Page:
Concerning the Kakyinpo/Kachempo (now the people of Yeji), the Konkoma (Krokoban) oral tradition asserts that in the course of their movement from the South they met them at Adanfofoase, but they left them behind when they moved to Kwame Danso (Donkore) to live amongst the Kɛnyɛn (Dwan). At Kwame Danso, the Kakyinpo/Kachempo came to meet them there, and upon suggestion from the Dwanwura “Chief of Dwan”, the Konkoma (Krokoban) settled them under Bakyinpoh tree, now Yeji Central. The name Bakyinpoh was corrupted to Kakyinpoh and later anglicised to Kachempo/Kachinpo, which became their ethnonym (Fordjor 1966:18). The Kachempo later moved to live close to the Kuli, but some of their people were kidnapped and sold into slavery by the Kuli, thus they went back to the Konkoma with a complaint, bafe na bagyi “they sell us and make use of the money”. Fordjor (1966:18) explained that bagyi or baji means “make use of the money”, “eat”, or “they eat”, and it is baji that was vulgarised to Yeji. Upon returning, the Kachempo was given the role of ferrying people across the Volta by the Konkomawura; he also appointed asasewura called Nante who had a semi-autonomous role as the supervisor over the Kachempo (Yeji) and made him independent of the Konkomawura (Kumah 1966:2).

The Konkoma’s (Krokoban’s) role as the primus inter pares in the area was lost as a result of George Ekem Ferguson’s Treaty of Friendship he signed on behalf of Britain with the Yeji on behalf of the area at Salaga. The signing event was supposed to be attended and signed by Nana Kwame Boakye, the Konkomawura (Krokobanwura) “Chief of Konkoma/Krokoban”, but because he was too old and weak he delegated the Yejiwura “Chief of Yeji”, his own Konkoma chief linguist, and two deputies to attend the function. Because the chief linguist understands neither Twi nor English, the Yejiwura instead of signing a Treaty on behalf of the Konkomawura rather signed on his own behalf. This move, according to Fordjor (1966:19) led to the supplanting of Yejiwura over Konkomawura, because from the time the Treaty was signed at Salaga in 1901, the Chief of Yeji has been regarded as the head of the entire Yeji enclaves, when traditionally and historically he is not. This contradicts, Yeji claim that Yejiwura Kwasi Gyimah acquired the Konkoma stool following the one-year failure of the Konkomawura Ata Kwatia to send his tribute to Kumasi, and rather fled to offer himself and the Konkoma stool to Krachi Dente oracle (Yamba 1957). The Yeji maintained that Yejiwura Kwasi Gyima ran after Konkomawura Ata Kwatia to bring him home but he found that he had already hanged himself at Akaniemu (Yamba 1957). Gyima, however, was said to have succeeded in getting the Konkoma stool, but this assertion by the Yeji was rejected by the Konkoma.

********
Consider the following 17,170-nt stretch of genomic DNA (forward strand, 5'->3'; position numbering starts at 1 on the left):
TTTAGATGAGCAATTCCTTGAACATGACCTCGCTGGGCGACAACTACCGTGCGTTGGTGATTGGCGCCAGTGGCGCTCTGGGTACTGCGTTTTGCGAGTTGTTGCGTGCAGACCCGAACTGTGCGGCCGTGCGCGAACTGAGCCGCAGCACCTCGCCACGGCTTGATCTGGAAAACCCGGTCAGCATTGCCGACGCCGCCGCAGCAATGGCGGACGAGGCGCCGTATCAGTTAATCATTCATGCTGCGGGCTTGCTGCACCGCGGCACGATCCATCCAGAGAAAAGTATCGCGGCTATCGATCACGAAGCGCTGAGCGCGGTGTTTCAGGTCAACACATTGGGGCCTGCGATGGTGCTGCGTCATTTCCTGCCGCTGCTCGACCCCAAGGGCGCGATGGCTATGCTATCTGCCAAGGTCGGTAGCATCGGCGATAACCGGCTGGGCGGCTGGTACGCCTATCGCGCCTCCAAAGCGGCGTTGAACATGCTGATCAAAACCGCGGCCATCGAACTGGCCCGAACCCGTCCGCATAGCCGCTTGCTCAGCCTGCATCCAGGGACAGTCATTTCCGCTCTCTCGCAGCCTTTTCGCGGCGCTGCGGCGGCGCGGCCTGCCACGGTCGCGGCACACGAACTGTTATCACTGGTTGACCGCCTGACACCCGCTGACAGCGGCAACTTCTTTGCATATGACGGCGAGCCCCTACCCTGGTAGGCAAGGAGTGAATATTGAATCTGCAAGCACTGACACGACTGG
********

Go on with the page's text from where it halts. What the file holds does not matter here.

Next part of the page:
Notwithstanding the Yeji claims and the colonial imposition of Yejiwura as the head of all Yeji enclaves, in the 1930s and 1940, the Konkoma (Krokoban) litigated against the Yeji in colonial courts over the issue. In line with Konkoma clam as the original head of the Yejiland, Kumah (1966:2) posited that until 1945, the Kokomawura used to settle matters in the Yeji State because he was recognised as head of state. Despite the conflicting dates and accounts of events given by Kumah (1966) and Fordjor (1966) on the Konkoma’s loss of their traditional headship role over Yejiland to the Kakyinpoh/Kachempo (Yeji), the injustice against them went on unabated. In 1957, the newly independent government of Dr. Kwame Nkrumah gave recognition to the Yejiwura as the Paramount Chief of all Yeji. This angered the people of Konkoma. Fordjor (1966:19) rationalised that Yeji was able to supplant the Konkoma (Krokoban) because the latter’s town is in a remote area and not close to the main road, lacks population that added to comparative apathy, leadership naiveté, and the idea then that subordinate chief was independent of the paramount chief and both positions were non-stipendiary. After many years of struggle, the Konkoma have their own traditional area independent of Yeji.


Dolphyne, Florence Abena and Dakubu, Mary Esther Kropp. “The Volta-Camoé

Languages”, in, Mary Esther Kropp Dakubu (ed.), The Languages of Ghana.

(London/New York: Kegan Paul International for the International African Institute/

Methuen, 1988),

Fordjor, P. K. Prang-Yeji Traditions. (Legon. Accra: Institute of African Studies,

University of Ghana, 1966).

Hansford, Gillian F (ed). Kyo̱ŋbo̱ro̱ŋ-nɔ – Bo̱rɔfo̱-rɔ, Bo̱rɔfo̱-rɔ – Kyo̱ŋbo̱ro̱ŋ-nɔ

      Ase̱ŋkpare̱gyi Ao̱re̱ Dabe̱ (Chumburung – English, English – Chumburung Dictionary:

     A Bilingual Dictionary for the Chumburung Language of Northern and Volta Region.

(Accra: Ghana Institute of Linguistics, Literacy and Bible Translation, 1989).

___. “Permeable Ethnic Boundaries-The Case for Language as Unifying Factor for the

Chumburung of Ghana.” (MA thesis, 1990).

Hansford, Keir Lewis. “A Grammar of Chumburung: A Structure-Function Hierarchical

Description of the Syntax of a Ghanaian Language.” (Ph.D. Dissertation, Department

of Phonetics and Linguistics, School of Oriental and African Studies-SOAS, University

of London, 1990).

Kumah, J. E. K. “Yeji and Cherepo Traditions”, in, J. E. K. Kumah, (ed.), Krachi

      Traditions. (Legon, Accra: Institute of African Studies, University of Ghana, 1966):

IAS. Acc. No. JEK/16.

Lumsden, D. Paul. “Schooling, Employment, and Lake Volta: The Nchumuru Case in

Ghana.” Manpower and Unemployment Research in Africa, vol. 4, no. 2 (1971): 26-45.

Simons, Gary F., and Fennig, Charles D. Ethnologue: Languages of the World. 21st

Edition. (Dallas, Texas: SIL International, 2018):

Snider, Keith L.  “The Vowels of Proto-Guang.” Journal of West African Languages 19

(1989): 29-50.

Yamba, Yejihene Nana Kwaku. Statement given by Yejihene Nana Kwaku Yamba at Yeji in

      September 1957, and Recorded by the Clerk to the Council, kept by the Government

     Agent, Gonja. (PRAAD-GH, Tamale, NRG8/2/136).